Friday, June 30, 2006

An embarrassing problem for the Bush Administration

In this piece of fluff about Jenna Bush leaving teaching to go to South America, Amy Argetsinger and Roxanne Roberts gush all themselves describing the new and mature Jenna Bush, and to my total disgust referring to her as "America's most famous public school teacher".

Puuuleaz! She taught in a charter school that had absolutely no requirements for teachers and if you think the local administrator's or coach's wife gets special treatment can you imagine what the president's daughter got?

Apparently her job wasn't too taxing. According to the article:

. . .Jenna and a fellow instructor oversaw a class of third-graders being taught in both English and Spanish.

In other words, there was an experienced teacher doing the REAL work while Jenna played at being "teacher".

Of course, one only need search the internet a bit to find the REAL reason for Jenna's departure from the DC public school scene, her school has been rated in need of improvement for the past school year. Since her school was not required to provide any specifics about its test scores and state standards, you'll have to scroll WAAAAAY down to find out the federal govt. is on its case.

Of course, the mainstream media is totally ignoring this story. It would probably be too much of an embarrassment for the Feds.

Wednesday, June 28, 2006

Another gas station, another beautiful woman

Last week I wrote about a beautiful young lady who convinced herself I was a Jaguar owner and who was deeply disappointed to discover I drove a 1985 Toyota Tercel. Writing about her reminded me of another beautiful woman I encountered in a gas station, and since there's not much education news for me to write about I'll share this story.

In the late 80s/early 90s I was attending a branch of the University of South Florida, at Ft. Myers, Florida. It was a junior/senior college that shared space with Edison Junior College (although I believe that name has changed). The branch of USF only offered two degree programs at the time, business or education. The education program was outstanding, so much so that I'm having a difficult time believing so much of the press being written about colleges of education and what a poor job they are doing. Sadly, this branch of USF does not seem to exist anymore or was absorbed when Edison junior College became Edison College.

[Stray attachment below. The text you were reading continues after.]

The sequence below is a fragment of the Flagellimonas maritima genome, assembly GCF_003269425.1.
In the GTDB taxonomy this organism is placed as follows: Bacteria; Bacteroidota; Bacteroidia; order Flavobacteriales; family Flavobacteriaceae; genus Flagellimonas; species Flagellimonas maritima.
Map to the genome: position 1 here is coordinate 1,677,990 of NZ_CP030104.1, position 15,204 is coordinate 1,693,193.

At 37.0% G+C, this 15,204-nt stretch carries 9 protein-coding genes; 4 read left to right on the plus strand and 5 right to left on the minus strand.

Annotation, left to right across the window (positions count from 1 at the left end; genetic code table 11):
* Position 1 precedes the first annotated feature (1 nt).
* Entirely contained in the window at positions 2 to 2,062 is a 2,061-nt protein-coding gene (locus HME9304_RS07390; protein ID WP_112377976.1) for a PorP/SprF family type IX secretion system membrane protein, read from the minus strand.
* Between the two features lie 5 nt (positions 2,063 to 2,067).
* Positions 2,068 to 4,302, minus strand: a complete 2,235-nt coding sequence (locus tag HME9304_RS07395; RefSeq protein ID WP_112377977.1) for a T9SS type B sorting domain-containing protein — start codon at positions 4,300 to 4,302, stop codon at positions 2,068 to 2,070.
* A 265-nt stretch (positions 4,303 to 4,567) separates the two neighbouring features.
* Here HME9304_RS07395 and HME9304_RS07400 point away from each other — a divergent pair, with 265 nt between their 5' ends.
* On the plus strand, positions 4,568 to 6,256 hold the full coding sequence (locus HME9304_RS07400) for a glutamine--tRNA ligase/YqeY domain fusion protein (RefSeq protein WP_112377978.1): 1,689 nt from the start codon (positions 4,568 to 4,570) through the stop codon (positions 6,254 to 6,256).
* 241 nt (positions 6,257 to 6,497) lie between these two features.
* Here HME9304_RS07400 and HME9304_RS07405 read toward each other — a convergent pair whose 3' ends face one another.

Besides classes we also had to do 3 levels of student teaching. Only it was NEVER called student teaching, it was ALWAYS referred to as internships. Level I was for the first semester you were officially in the program and it required you to spend 6 hours a week at an elementary school to make sure you knew exactly what you were getting into. Level II internship was for the semester you graduated and it required 12 hours a week teaching under the supervision of an experienced teacher. We were required to teach whole class, small group and individual lessons. Level III was for your final semester but it was more than what most people get in a typical program. For starters, we were required to begin work when our supervising teachers did. For those taking it in the fall semester that meant beginning the week before school started, an incredible opportunity for a future teacher to see. I took it in the Spring semester, so I was required to report on January 2nd, even though the university's semester didn't start till two weeks later. We were also required to spend two months running the class completely, while most student teachers are lucky to get 3 weeks of doing so.

In the fall of 1989 I was a Level II intern at an elementary school in Punta Gorda, Fl, about a 30 minute drive from the university. One afternoon, on my way to class, I happened to stop at a gas station for some snackage to hold me over to dinner. We were required to wear ties and a nametag that declared us as USF interns, so I was dressed nicely. Actually, we had been told we were expected to be the best dressed people in the building.

While waiting in line to pay, a gorgeous young lady in Daisy Dukes (an old pair of jeans cut EXTREMELY short) came in, squinted at my nametag and asked, "Intern? That's like a doctor, isn't it?" Now let me just say that I'm a very ordinary looking guy, most gorgeous women don't pay the slightest bit of attention to me, so when this beautiful young lady asked me if an intern was like a doctor I did the honorable thing.

I stood up straight, straightened my tie, sucked in my stomach as far as it would go, and told her the God's honest truth. Yes, an intern IS like a doctor.